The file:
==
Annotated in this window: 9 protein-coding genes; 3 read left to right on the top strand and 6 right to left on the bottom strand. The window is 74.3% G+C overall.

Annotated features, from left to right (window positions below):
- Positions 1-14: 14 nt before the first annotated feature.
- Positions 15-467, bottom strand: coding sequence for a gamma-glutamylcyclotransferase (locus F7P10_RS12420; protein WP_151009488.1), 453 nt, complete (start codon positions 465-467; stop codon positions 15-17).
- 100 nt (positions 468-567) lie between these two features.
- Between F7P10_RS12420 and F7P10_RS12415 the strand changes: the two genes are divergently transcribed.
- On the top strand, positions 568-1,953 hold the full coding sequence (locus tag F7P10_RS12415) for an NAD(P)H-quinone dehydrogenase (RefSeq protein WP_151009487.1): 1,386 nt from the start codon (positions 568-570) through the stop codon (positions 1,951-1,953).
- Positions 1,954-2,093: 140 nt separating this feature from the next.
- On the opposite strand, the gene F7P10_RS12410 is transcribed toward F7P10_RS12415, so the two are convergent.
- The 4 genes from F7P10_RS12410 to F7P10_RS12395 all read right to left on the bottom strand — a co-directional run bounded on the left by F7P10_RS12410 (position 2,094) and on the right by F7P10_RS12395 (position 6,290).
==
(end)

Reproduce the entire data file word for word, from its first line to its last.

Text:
Annotated in this window: 9 protein-coding genes; 3 read left to right on the top strand and 6 right to left on the bottom strand. The window is 74.3% G+C overall.

Annotated features, from left to right (window positions below):
- Positions 1-14: 14 nt before the first annotated feature.
- Positions 15-467, bottom strand: coding sequence for a gamma-glutamylcyclotransferase (locus F7P10_RS12420; protein WP_151009488.1), 453 nt, complete (start codon positions 465-467; stop codon positions 15-17).
- 100 nt (positions 468-567) lie between these two features.
- Between F7P10_RS12420 and F7P10_RS12415 the strand changes: the two genes are divergently transcribed.
- On the top strand, positions 568-1,953 hold the full coding sequence (locus tag F7P10_RS12415) for an NAD(P)H-quinone dehydrogenase (RefSeq protein WP_151009487.1): 1,386 nt from the start codon (positions 568-570) through the stop codon (positions 1,951-1,953).
- Positions 1,954-2,093: 140 nt separating this feature from the next.
- On the opposite strand, the gene F7P10_RS12410 is transcribed toward F7P10_RS12415, so the two are convergent.
- The 4 genes from F7P10_RS12410 to F7P10_RS12395 all read right to left on the bottom strand — a co-directional run bounded on the left by F7P10_RS12410 (position 2,094) and on the right by F7P10_RS12395 (position 6,290).